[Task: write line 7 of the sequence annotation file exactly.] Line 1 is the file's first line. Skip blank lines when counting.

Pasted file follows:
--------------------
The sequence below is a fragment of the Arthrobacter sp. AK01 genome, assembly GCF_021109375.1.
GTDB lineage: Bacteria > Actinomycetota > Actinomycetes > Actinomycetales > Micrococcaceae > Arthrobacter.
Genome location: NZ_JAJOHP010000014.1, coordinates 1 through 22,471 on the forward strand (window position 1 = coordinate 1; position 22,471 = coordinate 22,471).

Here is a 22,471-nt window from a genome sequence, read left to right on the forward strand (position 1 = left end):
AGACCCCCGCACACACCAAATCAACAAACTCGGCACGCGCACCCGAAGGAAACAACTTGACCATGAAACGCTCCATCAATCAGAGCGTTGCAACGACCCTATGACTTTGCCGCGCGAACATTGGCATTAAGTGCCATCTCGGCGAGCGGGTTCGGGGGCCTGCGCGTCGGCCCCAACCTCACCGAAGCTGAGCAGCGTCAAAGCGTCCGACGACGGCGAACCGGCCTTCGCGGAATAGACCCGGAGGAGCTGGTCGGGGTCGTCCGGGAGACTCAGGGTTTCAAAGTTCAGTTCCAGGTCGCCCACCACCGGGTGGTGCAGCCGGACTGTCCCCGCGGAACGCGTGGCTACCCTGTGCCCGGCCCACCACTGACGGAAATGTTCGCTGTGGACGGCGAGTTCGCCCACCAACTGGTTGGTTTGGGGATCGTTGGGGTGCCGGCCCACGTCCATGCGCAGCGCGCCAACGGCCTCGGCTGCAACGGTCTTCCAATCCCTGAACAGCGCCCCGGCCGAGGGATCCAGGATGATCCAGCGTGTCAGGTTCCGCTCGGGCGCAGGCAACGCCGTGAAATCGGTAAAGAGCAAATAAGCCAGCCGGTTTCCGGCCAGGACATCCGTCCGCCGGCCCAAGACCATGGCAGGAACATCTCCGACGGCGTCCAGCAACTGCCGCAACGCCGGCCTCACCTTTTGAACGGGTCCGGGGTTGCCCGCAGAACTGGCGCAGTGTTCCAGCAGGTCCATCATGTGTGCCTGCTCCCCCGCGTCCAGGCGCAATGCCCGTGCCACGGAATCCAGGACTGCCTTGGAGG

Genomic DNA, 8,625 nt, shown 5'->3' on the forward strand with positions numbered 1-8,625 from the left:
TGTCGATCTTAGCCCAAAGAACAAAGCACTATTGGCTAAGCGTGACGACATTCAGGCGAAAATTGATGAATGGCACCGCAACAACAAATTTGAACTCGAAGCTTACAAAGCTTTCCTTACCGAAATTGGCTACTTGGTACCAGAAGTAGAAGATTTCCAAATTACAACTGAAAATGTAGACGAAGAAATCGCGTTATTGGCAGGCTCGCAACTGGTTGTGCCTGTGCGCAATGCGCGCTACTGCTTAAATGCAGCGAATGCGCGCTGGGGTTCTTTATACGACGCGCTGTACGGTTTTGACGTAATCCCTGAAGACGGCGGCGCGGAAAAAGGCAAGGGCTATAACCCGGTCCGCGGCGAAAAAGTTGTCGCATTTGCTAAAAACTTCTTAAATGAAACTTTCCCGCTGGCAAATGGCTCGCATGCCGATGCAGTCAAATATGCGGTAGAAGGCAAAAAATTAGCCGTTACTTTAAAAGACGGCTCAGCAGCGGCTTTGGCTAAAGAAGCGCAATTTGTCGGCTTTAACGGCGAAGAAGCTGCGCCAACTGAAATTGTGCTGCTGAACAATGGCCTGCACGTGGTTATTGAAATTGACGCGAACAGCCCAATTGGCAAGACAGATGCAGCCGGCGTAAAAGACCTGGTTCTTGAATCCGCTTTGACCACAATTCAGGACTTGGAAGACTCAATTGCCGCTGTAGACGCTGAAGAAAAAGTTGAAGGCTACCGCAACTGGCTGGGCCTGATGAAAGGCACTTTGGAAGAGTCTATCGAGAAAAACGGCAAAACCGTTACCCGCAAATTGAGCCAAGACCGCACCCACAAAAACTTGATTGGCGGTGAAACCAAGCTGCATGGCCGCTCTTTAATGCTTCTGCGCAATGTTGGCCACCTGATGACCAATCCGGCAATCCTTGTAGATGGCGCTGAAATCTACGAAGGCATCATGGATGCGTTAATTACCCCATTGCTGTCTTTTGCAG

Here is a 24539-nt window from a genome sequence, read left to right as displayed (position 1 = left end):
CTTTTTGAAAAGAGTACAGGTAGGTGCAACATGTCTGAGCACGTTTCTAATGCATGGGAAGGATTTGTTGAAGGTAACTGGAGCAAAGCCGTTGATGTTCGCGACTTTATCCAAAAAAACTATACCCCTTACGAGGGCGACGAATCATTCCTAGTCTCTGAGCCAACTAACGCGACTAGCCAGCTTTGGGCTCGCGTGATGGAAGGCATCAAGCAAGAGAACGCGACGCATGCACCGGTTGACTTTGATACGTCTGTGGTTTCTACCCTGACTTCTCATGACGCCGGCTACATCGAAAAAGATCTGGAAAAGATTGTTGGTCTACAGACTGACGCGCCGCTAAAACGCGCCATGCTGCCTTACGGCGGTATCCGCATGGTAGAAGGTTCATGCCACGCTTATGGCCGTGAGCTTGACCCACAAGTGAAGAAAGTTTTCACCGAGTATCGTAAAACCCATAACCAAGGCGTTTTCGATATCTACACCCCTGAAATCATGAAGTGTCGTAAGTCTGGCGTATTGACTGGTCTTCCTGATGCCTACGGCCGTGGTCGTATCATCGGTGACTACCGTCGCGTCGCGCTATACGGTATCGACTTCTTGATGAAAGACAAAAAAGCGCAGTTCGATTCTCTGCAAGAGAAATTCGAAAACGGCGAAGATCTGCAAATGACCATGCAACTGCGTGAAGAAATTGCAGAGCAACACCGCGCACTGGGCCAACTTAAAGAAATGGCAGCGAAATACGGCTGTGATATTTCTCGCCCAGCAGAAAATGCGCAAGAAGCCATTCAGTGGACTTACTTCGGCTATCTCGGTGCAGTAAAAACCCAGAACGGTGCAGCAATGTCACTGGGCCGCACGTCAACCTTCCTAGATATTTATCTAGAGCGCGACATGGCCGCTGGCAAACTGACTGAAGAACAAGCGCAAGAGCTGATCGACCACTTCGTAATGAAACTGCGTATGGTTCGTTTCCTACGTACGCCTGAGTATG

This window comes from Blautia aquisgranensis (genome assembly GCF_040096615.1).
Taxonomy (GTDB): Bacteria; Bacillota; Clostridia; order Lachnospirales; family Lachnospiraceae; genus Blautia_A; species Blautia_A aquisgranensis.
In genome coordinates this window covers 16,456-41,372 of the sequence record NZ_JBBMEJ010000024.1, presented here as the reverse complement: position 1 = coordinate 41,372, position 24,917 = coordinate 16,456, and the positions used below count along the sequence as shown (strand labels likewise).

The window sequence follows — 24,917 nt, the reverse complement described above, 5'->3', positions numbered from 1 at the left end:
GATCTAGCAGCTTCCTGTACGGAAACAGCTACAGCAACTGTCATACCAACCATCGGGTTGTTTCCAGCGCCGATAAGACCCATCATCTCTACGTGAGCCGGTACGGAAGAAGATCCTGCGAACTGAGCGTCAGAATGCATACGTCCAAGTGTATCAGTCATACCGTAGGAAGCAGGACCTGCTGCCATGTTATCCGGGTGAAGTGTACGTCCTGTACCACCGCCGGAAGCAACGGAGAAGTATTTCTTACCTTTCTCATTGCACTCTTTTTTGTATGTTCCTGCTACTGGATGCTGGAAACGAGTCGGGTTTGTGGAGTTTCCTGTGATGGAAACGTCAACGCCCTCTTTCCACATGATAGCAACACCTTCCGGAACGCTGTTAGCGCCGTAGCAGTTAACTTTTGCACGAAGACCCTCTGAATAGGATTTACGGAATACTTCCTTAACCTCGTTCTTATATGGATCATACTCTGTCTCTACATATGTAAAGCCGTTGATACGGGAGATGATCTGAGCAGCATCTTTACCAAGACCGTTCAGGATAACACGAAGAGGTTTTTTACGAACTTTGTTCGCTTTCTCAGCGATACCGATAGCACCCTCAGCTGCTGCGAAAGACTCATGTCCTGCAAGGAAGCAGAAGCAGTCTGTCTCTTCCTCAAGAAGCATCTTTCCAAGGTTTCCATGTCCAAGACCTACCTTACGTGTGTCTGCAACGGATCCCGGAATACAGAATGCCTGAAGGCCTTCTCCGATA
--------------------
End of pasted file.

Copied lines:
TGTCGATCTTAGCCCAAAGAACAAAGCACTATTGGCTAAGCGTGACGACATTCAGGCGAAAATTGATGAATGGCACCGCAACAACAAATTTGAACTCGAAGCTTACAAAGCTTTCCTTACCGAAATTGGCTACTTGGTACCAGAAGTAGAAGATTTCCAAATTACAACTGAAAATGTAGACGAAGAAATCGCGTTATTGGCAGGCTCGCAACTGGTTGTGCCTGTGCGCAATGCGCGCTACTGCTTAAATGCAGCGAATGCGCGCTGGGGTTCTTTATACGACGCGCTGTACGGTTTTGACGTAATCCCTGAAGACGGCGGCGCGGAAAAAGGCAAGGGCTATAACCCGGTCCGCGGCGAAAAAGTTGTCGCATTTGCTAAAAACTTCTTAAATGAAACTTTCCCGCTGGCAAATGGCTCGCATGCCGATGCAGTCAAATATGCGGTAGAAGGCAAAAAATTAGCCGTTACTTTAAAAGACGGCTCAGCAGCGGCTTTGGCTAAAGAAGCGCAATTTGTCGGCTTTAACGGCGAAGAAGCTGCGCCAACTGAAATTGTGCTGCTGAACAATGGCCTGCACGTGGTTATTGAAATTGACGCGAACAGCCCAATTGGCAAGACAGATGCAGCCGGCGTAAAAGACCTGGTTCTTGAATCCGCTTTGACCACAATTCAGGACTTGGAAGACTCAATTGCCGCTGTAGACGCTGAAGAAAAAGTTGAAGGCTACCGCAACTGGCTGGGCCTGATGAAAGGCACTTTGGAAGAGTCTATCGAGAAAAACGGCAAAACCGTTACCCGCAAATTGAGCCAAGACCGCACCCACAAAAACTTGATTGGCGGTGAAACCAAGCTGCATGGCCGCTCTTTAATGCTTCTGCGCAATGTTGGCCACCTGATGACCAATCCGGCAATCCTTGTAGATGGCGCTGAAATCTACGAAGGCATCATGGATGCGTTAATTACCCCATTGCTGTCTTTTGCAG